Five Years Later: Core Teacher Haitham Reflects on His Journey at TYO

Several years ago, after graduating from An-Najah National University with a degree in sports, I started to plan for my future- and I decided to be an independent and productive person. I made this choice because I was the oldest son in my family, which meant I was responsible for helping my relatives. At the time, the unemployment rate was high in Nablus, and opportunities for success seemed nonexistent.Yet that didn’t stop me from volunteering at TYO in the sports class- which soon turned into the chance to officially join the team in 2008 as a Core Program teacher. Haitham leads his class into the TYO event.

For five years, I’ve worked to both improve myself as a professional, and improve my community- which makes me very proud! I have turned my passion for helping children into a profession, and gained a deep understanding of the importance of early childhood development. Daily, my work combines both education and life skills- as a sports teacher, I instruct kids about athletics, and also equip them psychosocially.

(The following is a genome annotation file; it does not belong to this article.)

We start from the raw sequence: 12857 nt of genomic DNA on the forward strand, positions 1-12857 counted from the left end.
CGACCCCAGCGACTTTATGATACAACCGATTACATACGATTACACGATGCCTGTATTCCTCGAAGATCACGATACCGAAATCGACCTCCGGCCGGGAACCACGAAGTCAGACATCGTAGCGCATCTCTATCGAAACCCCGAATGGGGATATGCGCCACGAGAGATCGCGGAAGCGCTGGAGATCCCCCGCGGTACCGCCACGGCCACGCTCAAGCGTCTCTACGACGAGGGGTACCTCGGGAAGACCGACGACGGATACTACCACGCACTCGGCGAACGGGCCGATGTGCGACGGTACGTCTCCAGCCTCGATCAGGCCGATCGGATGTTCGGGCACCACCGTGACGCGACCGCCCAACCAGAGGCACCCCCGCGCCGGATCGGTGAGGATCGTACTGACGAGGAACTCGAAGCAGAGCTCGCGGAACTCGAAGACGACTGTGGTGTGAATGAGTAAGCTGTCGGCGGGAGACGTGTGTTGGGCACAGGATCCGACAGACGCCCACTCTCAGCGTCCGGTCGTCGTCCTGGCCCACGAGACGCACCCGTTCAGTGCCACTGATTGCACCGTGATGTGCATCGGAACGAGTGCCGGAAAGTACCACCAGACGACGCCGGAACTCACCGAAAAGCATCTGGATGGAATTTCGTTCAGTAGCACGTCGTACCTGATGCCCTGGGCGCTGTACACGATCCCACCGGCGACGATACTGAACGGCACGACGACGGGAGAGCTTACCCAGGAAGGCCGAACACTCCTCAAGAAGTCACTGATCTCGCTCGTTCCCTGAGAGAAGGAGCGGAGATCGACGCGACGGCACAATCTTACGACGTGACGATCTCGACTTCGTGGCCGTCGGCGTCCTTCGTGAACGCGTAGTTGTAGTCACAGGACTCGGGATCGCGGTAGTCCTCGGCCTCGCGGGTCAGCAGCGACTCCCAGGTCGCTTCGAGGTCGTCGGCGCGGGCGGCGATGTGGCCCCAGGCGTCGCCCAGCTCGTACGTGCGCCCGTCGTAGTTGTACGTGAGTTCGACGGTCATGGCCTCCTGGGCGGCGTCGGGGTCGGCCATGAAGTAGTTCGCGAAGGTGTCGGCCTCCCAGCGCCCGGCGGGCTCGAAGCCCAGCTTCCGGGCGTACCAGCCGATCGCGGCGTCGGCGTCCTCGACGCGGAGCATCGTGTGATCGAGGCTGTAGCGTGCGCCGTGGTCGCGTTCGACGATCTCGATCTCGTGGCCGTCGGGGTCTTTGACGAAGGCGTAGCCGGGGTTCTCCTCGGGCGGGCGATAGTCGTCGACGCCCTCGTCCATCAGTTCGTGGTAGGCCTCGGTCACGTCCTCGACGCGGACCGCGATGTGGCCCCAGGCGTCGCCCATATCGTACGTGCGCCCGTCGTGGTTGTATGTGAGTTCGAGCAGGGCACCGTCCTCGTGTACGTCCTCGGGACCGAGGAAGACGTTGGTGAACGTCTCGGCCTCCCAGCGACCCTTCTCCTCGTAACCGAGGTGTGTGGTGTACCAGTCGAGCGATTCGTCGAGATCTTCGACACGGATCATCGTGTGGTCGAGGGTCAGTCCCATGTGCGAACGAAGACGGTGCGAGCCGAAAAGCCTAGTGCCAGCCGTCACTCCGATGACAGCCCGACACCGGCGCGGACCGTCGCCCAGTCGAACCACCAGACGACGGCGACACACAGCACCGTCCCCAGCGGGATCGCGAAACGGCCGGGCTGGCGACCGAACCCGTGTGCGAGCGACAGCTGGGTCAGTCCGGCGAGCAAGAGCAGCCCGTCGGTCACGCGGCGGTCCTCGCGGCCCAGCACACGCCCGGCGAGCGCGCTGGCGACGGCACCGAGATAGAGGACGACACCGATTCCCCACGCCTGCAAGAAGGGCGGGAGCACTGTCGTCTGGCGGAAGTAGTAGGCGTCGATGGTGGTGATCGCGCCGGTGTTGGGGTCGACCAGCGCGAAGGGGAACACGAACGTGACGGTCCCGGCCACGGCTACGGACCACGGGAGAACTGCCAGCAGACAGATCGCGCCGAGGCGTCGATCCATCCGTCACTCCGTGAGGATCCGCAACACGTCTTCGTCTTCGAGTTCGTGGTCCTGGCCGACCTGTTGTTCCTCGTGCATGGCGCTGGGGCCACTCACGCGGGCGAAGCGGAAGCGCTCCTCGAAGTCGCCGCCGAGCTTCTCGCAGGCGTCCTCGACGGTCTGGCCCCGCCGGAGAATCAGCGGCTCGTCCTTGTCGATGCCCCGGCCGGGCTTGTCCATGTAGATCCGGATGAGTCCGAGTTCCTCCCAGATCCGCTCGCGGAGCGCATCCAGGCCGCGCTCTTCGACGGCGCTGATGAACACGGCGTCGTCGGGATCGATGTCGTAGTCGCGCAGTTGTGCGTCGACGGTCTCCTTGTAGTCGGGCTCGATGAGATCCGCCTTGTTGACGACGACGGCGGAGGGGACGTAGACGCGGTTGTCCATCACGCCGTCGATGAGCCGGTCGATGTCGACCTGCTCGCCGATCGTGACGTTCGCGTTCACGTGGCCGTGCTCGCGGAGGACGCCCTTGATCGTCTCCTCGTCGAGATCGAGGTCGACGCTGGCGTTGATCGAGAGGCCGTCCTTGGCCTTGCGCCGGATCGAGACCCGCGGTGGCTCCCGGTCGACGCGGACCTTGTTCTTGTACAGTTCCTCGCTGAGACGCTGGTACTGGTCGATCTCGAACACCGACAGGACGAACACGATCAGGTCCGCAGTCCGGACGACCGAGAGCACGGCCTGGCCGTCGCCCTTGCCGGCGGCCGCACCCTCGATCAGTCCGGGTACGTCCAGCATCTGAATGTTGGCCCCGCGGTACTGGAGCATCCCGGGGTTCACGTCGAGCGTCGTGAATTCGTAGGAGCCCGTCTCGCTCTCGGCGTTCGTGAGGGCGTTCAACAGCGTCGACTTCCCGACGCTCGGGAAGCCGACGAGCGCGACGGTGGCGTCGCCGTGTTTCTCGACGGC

In the beginning, this job presented a challenge for me: in Palestine, women are expected to work in the education or social services sector. I would surprise parents when they learned their child’s teacher is a male- especially if they preferred a female. Yet this situation gave me two different options: I could forget about the job or accept the challenge.

I accepted the challenge. I decided to continue on this field, and grow as a teacher in the Core Program. Over the years, I have been able to participate in many trainings, and meetings with early childhood development specialists. I am constantly reading online for new developments in this field, and I regularly develop curriculum that combines sports with a psychosocial approach.

Working at TYO for five years has been an incredible privilege- this experience is very different for the Middle East, as I regularly get to know many special, highly professional individuals from the United States. This cultural exchange not only benefits me, but I am also able to pass it along to the kids that I teach. Equally, as my students talk about TYO, I realize how the sport class is impacting their lives. For example, one of the children in my sport class described an activity with a parachute as “the first time that I feel I’m getting in a balloon to view all of Palestine.” This helped me see how TYO gives children a safe place to play, and express themselves in a new way.

After five years of hard work, I can clearly see that TYO has developed from a small idea to an in important institution at both the local and international level. It is one of the most successful projects in the Middle East, and I know that TYO is headed in the direction of reaching many more disadvantaged kids around the world.

Haitham Okeh is a Core Child Program teacher at TYO. Above, he reflects on his journey with TYO since it's early days, and discusses how it has shaped him both personally and professionally.